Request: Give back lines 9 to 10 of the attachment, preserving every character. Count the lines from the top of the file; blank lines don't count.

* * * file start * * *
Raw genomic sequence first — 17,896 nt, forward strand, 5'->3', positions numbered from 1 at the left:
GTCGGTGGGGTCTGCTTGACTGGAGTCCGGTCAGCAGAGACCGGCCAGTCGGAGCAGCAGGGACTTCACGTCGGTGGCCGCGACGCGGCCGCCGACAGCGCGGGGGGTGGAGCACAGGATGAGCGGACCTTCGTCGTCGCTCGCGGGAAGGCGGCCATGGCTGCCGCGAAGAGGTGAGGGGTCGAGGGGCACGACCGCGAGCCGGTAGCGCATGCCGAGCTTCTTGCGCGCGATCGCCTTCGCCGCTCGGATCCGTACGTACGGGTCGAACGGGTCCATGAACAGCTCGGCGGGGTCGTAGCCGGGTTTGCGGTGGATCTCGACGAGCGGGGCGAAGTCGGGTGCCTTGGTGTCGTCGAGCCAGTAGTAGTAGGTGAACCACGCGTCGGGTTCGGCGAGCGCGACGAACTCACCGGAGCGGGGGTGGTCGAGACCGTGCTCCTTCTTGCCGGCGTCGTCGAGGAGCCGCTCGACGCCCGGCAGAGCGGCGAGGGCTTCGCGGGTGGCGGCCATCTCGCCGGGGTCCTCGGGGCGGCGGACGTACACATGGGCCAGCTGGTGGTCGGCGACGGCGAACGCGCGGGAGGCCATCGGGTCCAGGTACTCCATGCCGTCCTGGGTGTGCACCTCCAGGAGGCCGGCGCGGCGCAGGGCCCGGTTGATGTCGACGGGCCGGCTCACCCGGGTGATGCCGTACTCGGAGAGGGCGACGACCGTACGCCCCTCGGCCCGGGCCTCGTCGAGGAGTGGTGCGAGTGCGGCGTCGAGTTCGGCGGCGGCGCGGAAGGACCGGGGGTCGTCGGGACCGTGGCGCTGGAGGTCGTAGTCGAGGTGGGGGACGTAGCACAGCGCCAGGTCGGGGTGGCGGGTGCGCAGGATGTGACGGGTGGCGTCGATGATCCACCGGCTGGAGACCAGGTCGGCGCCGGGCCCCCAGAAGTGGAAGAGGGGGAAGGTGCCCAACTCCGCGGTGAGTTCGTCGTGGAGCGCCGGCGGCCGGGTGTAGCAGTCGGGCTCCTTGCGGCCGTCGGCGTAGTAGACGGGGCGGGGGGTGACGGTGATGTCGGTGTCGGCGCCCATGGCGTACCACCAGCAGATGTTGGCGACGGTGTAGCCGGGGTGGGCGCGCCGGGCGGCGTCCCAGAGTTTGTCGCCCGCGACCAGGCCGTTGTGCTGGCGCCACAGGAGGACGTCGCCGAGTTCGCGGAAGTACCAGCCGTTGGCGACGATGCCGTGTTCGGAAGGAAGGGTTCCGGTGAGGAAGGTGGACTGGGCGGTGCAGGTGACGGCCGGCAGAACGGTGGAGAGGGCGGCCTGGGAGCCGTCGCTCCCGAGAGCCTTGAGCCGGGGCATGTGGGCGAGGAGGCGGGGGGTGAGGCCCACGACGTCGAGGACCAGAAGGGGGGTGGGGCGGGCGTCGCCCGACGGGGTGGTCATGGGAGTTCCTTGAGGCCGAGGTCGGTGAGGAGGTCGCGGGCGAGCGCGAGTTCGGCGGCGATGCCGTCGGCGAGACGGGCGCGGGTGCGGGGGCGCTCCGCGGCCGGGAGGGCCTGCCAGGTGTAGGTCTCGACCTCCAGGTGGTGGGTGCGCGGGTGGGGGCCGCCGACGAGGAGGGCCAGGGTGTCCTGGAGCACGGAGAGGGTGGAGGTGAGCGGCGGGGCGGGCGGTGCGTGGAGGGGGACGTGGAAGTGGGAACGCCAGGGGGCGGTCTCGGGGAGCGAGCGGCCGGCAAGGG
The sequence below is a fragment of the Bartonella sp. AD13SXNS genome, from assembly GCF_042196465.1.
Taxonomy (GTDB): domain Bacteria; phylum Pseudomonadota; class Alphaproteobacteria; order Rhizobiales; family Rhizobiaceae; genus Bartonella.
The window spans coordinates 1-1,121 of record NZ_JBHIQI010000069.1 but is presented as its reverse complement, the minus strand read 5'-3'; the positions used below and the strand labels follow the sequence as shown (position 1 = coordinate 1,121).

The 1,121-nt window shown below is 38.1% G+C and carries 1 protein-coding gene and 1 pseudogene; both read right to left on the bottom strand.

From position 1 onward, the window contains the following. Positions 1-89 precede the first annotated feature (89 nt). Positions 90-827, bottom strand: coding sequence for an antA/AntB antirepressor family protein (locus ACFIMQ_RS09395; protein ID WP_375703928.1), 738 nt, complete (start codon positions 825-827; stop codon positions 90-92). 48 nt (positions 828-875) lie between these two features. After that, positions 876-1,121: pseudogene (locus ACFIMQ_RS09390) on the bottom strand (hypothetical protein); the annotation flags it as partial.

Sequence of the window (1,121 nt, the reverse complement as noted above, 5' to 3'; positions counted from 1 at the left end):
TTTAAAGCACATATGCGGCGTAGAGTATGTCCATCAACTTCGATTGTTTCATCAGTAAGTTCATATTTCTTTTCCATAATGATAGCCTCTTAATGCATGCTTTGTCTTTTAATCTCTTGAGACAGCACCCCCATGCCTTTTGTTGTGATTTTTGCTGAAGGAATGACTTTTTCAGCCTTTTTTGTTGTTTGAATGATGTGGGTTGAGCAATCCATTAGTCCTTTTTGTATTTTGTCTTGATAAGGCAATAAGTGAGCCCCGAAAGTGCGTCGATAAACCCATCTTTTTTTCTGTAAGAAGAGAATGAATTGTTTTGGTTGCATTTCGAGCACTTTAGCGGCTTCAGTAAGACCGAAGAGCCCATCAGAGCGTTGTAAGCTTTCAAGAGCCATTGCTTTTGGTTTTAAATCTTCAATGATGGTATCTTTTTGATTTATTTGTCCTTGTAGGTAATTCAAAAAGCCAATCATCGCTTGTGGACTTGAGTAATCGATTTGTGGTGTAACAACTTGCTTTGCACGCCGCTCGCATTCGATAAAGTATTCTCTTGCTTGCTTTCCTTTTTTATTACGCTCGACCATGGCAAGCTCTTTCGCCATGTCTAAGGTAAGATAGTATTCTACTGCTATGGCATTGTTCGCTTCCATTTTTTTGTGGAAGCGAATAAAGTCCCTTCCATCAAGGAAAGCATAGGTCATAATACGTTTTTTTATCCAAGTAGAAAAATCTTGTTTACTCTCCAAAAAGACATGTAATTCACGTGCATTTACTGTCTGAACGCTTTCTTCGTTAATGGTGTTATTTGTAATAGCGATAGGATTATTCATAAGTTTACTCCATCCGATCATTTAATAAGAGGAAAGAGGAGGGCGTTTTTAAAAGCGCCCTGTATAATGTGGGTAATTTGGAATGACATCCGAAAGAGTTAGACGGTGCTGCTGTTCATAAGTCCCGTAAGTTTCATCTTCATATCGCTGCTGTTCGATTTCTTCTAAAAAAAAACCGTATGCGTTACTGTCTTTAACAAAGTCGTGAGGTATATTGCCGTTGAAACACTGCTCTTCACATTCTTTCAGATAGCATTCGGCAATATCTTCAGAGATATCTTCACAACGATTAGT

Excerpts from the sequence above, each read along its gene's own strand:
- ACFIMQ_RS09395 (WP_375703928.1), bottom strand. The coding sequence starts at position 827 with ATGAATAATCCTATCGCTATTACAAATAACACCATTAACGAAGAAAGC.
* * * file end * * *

TTTAAAGCACATATGCGGCGTAGAGTATGTCCATCAACTTCGATTGTTTCATCAGTAAGTTCATATTTCTTTTCCATAATGATAGCCTCTTAATGCATGCTTTGTCTTTTAATCTCTTGAGACAGCACCCCCATGCCTTTTGTTGTGATTTTTGCTGAAGGAATGACTTTTTCAGCCTTTTTTGTTGTTTGAATGATGTGGGTTGAGCAATCCATTAGTCCTTTTTGTATTTTGTCTTGATAAGGCAATAAGTGAGCCCCGAAAGTGCGTCGATAAACCCATCTTTTTTTCTGTAAGAAGAGAATGAATTGTTTTGGTTGCATTTCGAGCACTTTAGCGGCTTCAGTAAGACCGAAGAGCCCATCAGAGCGTTGTAAGCTTTCAAGAGCCATTGCTTTTGGTTTTAAATCTTCAATGATGGTATCTTTTTGATTTATTTGTCCTTGTAGGTAATTCAAAAAGCCAATCATCGCTTGTGGACTTGAGTAATCGATTTGTGGTGTAACAACTTGCTTTGCACGCCGCTCGCATTCGATAAAGTATTCTCTTGCTTGCTTTCCTTTTTTATTACGCTCGACCATGGCAAGCTCTTTCGCCATGTCTAAGGTAAGATAGTATTCTACTGCTATGGCATTGTTCGCTTCCATTTTTTTGTGGAAGCGAATAAAGTCCCTTCCATCAAGGAAAGCATAGGTCATAATACGTTTTTTTATCCAAGTAGAAAAATCTTGTTTACTCTCCAAAAAGACATGTAATTCACGTGCATTTACTGTCTGAACGCTTTCTTCGTTAATGGTGTTATTTGTAATAGCGATAGGATTATTCATAAGTTTACTCCATCCGATCATTTAATAAGAGGAAAGAGGAGGGCGTTTTTAAAAGCGCCCTGTATAATGTGGGTAATTTGGAATGACATCCGAAAGAGTTAGACGGTGCTGCTGTTCATAAGTCCCGTAAGTTTCATCTTCATATCGCTGCTGTTCGATTTCTTCTAAAAAAAAACCGTATGCGTTACTGTCTTTAACAAAGTCGTGAGGTATATTGCCGTTGAAACACTGCTCTTCACATTCTTTCAGATAGCATTCGGCAATATCTTCAGAGATATCTTCACAACGATTAGT

Excerpts from the sequence above, each read along its gene's own strand: